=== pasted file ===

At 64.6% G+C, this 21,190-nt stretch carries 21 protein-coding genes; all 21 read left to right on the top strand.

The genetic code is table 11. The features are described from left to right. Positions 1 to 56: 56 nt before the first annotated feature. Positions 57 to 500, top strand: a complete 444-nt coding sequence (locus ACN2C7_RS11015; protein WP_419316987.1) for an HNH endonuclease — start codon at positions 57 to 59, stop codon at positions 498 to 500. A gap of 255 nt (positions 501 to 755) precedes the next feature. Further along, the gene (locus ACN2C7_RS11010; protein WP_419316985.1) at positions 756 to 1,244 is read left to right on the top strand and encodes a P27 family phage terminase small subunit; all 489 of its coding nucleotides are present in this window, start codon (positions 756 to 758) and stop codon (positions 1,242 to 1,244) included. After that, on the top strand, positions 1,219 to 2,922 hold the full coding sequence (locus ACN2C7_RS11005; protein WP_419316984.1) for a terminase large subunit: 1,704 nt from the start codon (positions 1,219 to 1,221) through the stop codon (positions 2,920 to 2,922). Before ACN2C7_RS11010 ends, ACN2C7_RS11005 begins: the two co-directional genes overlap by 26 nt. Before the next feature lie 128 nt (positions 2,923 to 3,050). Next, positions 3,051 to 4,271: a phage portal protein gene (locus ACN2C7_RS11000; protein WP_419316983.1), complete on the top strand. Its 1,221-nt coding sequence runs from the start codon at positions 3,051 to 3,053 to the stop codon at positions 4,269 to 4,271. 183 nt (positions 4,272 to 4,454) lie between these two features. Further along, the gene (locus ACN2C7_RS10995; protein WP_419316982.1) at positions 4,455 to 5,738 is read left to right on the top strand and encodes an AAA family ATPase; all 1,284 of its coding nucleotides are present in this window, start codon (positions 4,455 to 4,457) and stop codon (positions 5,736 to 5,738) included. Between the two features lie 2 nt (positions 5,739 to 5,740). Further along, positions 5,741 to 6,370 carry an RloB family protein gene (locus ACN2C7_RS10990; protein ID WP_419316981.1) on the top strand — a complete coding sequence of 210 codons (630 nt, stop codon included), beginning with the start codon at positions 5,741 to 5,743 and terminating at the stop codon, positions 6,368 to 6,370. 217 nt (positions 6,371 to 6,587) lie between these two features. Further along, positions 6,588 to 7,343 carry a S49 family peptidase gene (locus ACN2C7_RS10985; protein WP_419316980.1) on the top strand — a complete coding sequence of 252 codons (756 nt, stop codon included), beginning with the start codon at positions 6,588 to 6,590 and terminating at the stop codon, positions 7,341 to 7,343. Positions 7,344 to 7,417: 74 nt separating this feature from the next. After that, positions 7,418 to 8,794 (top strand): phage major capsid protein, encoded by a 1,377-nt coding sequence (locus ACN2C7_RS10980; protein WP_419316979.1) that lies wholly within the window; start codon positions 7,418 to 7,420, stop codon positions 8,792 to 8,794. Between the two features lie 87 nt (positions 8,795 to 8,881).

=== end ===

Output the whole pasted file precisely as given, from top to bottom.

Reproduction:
At 64.6% G+C, this 21,190-nt stretch carries 21 protein-coding genes; all 21 read left to right on the top strand.

The genetic code is table 11. The features are described from left to right. Positions 1 to 56: 56 nt before the first annotated feature. Positions 57 to 500, top strand: a complete 444-nt coding sequence (locus ACN2C7_RS11015; protein WP_419316987.1) for an HNH endonuclease — start codon at positions 57 to 59, stop codon at positions 498 to 500. A gap of 255 nt (positions 501 to 755) precedes the next feature. Further along, the gene (locus ACN2C7_RS11010; protein WP_419316985.1) at positions 756 to 1,244 is read left to right on the top strand and encodes a P27 family phage terminase small subunit; all 489 of its coding nucleotides are present in this window, start codon (positions 756 to 758) and stop codon (positions 1,242 to 1,244) included. After that, on the top strand, positions 1,219 to 2,922 hold the full coding sequence (locus ACN2C7_RS11005; protein WP_419316984.1) for a terminase large subunit: 1,704 nt from the start codon (positions 1,219 to 1,221) through the stop codon (positions 2,920 to 2,922). Before ACN2C7_RS11010 ends, ACN2C7_RS11005 begins: the two co-directional genes overlap by 26 nt. Before the next feature lie 128 nt (positions 2,923 to 3,050). Next, positions 3,051 to 4,271: a phage portal protein gene (locus ACN2C7_RS11000; protein WP_419316983.1), complete on the top strand. Its 1,221-nt coding sequence runs from the start codon at positions 3,051 to 3,053 to the stop codon at positions 4,269 to 4,271. 183 nt (positions 4,272 to 4,454) lie between these two features. Further along, the gene (locus ACN2C7_RS10995; protein WP_419316982.1) at positions 4,455 to 5,738 is read left to right on the top strand and encodes an AAA family ATPase; all 1,284 of its coding nucleotides are present in this window, start codon (positions 4,455 to 4,457) and stop codon (positions 5,736 to 5,738) included. Between the two features lie 2 nt (positions 5,739 to 5,740). Further along, positions 5,741 to 6,370 carry an RloB family protein gene (locus ACN2C7_RS10990; protein ID WP_419316981.1) on the top strand — a complete coding sequence of 210 codons (630 nt, stop codon included), beginning with the start codon at positions 5,741 to 5,743 and terminating at the stop codon, positions 6,368 to 6,370. 217 nt (positions 6,371 to 6,587) lie between these two features. Further along, positions 6,588 to 7,343 carry a S49 family peptidase gene (locus ACN2C7_RS10985; protein WP_419316980.1) on the top strand — a complete coding sequence of 252 codons (756 nt, stop codon included), beginning with the start codon at positions 6,588 to 6,590 and terminating at the stop codon, positions 7,341 to 7,343. Positions 7,344 to 7,417: 74 nt separating this feature from the next. After that, positions 7,418 to 8,794 (top strand): phage major capsid protein, encoded by a 1,377-nt coding sequence (locus ACN2C7_RS10980; protein WP_419316979.1) that lies wholly within the window; start codon positions 7,418 to 7,420, stop codon positions 8,792 to 8,794. Between the two features lie 87 nt (positions 8,795 to 8,881).